I went to bed at a normal time. I was tired but I could not turn my brain off.  I lay awake and the hands on the clock swept past 12:30 and then 1:30. The last time I remember was 2:15. My problem: I had read of actions by the current administration that greatly disturbed me. I couldn’t shake my anxiety.

But, help came the next morning.  It came from a most unlikely source.  I was reading the sports page.  The story was about Robert Mathis who retired from the Indianapolis Colts at the end of last year.  It was a story about how he just keeps showing up to work with the young players.  He seems to be a volunteer advisor and mentor.  

The current defensive coordinator, Ted Monachino said of Mr. Mathis, “He does a nice job. He’s a good communicator, he’s sharp, he thinks ahead, he sees the game through a barn door instead of through a straw. So, I can see how he fits. I think he’s got a trait to (become a coach).”  (Indy Star, May 10, 2017)

That is just what I needed to hear.  I need to look at the world through a “barn door instead of a straw.”   I so often lose my perspective on life when I get anxious. I get what some people call tunnel vision.  My fear makes me focus on the what disturbs me. 

But, when I open my mind to all the kindness, goodness, and love that is part of my life and is part of so many healthy and happy relationships I am more hopeful.  When I look at all the beautiful and generous people who make up human creation, I realize that looking at the world through a straw is not a way to live.  Sure, there is pain and cruelty. But, there is so much more. My health needs my sleep.  And my sleep needs barn doors.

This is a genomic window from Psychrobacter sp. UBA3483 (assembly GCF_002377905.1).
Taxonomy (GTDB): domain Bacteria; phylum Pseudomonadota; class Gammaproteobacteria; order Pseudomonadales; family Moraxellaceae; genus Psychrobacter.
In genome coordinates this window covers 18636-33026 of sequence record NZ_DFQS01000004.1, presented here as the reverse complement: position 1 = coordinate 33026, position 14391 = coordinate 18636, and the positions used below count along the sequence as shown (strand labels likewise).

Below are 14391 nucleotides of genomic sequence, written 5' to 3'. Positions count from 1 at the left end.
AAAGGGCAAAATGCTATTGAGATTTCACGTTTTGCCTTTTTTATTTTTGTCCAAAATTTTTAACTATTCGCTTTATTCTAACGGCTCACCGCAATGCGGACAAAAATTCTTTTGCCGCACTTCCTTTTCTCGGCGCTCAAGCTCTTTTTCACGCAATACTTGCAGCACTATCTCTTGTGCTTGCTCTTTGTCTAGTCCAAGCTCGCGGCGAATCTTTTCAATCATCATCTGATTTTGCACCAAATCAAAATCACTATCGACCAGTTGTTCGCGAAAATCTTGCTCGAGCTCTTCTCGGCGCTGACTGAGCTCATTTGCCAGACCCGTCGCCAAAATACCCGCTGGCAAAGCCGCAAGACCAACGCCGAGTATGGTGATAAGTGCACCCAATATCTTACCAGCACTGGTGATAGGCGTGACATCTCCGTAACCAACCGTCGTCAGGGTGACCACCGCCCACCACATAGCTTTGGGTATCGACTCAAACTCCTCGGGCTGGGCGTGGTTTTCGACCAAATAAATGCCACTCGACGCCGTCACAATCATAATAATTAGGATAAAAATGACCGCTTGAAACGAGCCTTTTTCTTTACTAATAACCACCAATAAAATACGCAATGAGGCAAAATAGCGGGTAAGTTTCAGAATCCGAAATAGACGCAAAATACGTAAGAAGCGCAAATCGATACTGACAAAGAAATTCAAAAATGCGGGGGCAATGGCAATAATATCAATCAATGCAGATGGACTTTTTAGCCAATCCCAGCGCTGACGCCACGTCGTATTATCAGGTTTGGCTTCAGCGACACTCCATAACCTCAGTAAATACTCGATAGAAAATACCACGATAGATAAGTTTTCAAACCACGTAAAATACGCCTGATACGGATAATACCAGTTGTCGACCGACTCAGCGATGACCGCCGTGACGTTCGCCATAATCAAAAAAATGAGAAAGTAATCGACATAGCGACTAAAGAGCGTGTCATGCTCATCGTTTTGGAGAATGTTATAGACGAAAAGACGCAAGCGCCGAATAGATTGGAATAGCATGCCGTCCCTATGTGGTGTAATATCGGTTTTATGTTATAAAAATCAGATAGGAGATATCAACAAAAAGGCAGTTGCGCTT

So, thanks for Mr. Monachino and Mr. Mathis for helping me correct my perspective.


Sometimes I read something that sounds like good news.  Kenneth Burke once wrote, “We might get he truest slant on ourselves by thinking of our lives as first drafts, as hastily organized essays that we never have a chance to revise.” (Civic Jazz: American Music and Kenneth Burke on the Art of Getting Along, Gregory Clark)

I like that thought. Every day is different. I am different. The people I am with are different. The historical context is different.  Change is the only constant and so each action we take is new. We are constantly trying to figure out how to make sense of our life and how to fit into world in which we find ourselves living.

And so, this is the first draft of an essay that we can never revise because life moves on and the next situation will be new.

I think this is why grace must exist. First drafts are often full of mistakes.  We can’t always say or do the best thing.  We are trying out ideas—some of which work out pretty well and others are disasters. But, tomorrow is a different day and if we are to live without the burdens of mistakes from yesterday, grace must exist.  Forgiveness has to be there to free us to spend our energy on today’s problems without exhausting ourselves trying to rework what might have gone wrong yesterday.

And the truth of Mr. Burke’s statement also points to why it is important to live mindfully. Pay attention to your life as you are living it because that life will never be lived again.  What is happening with the people you live with and love now will never happen again. Your relationships at this moment are the material with which you write the story of your life.  You don’t get a chance to revise it.

Grace and mindfulness.  Important gifts because living is always about writing first drafts.



I heard a quote recently that seems to speak to the cultural phenomenon of fake news. Winston Churchill once said, “A lie gets halfway around the world before the truth has a chance to get its pants on.”  In the digital era with high-speed internet, we could say, “A lie gets all the way around the world before the truth has a chance to put its pants on.”

And I have discovered that the experience of instant access to anything that anyone has to say leaves me in a very reactionary position. I see headlines and they provoke anger, fear or anxiety. And I  have then wasted precious moments of my life reacting to something before I have a chance to explore the truth of what really happened.